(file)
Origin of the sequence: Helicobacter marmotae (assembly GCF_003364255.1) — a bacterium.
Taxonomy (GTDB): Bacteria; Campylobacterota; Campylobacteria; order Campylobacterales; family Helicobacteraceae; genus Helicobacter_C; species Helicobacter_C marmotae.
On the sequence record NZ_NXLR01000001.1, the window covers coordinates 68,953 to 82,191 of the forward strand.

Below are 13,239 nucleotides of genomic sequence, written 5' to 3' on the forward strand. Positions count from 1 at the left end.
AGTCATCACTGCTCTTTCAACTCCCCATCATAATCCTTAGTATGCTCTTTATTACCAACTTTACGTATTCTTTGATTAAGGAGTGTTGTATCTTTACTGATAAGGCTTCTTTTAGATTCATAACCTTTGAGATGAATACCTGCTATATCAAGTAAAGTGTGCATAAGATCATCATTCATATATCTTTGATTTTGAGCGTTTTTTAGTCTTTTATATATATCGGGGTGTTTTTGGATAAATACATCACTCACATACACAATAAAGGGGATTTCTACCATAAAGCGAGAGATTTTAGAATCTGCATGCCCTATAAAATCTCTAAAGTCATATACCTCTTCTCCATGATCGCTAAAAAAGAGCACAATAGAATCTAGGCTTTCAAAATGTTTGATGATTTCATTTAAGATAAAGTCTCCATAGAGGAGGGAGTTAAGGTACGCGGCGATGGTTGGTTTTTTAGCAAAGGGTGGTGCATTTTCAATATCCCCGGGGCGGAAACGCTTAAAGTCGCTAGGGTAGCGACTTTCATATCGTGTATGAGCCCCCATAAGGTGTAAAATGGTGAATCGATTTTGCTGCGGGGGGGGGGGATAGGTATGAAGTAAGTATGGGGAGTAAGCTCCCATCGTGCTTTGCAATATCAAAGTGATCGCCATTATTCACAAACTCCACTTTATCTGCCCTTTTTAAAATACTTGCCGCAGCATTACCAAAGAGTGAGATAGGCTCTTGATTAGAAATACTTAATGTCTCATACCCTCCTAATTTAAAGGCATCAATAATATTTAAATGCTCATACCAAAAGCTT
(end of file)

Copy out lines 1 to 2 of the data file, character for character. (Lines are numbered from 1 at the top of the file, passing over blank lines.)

Origin of the sequence: Helicobacter marmotae (assembly GCF_003364255.1) — a bacterium.
Taxonomy (GTDB): Bacteria; Campylobacterota; Campylobacteria; order Campylobacterales; family Helicobacteraceae; genus Helicobacter_C; species Helicobacter_C marmotae.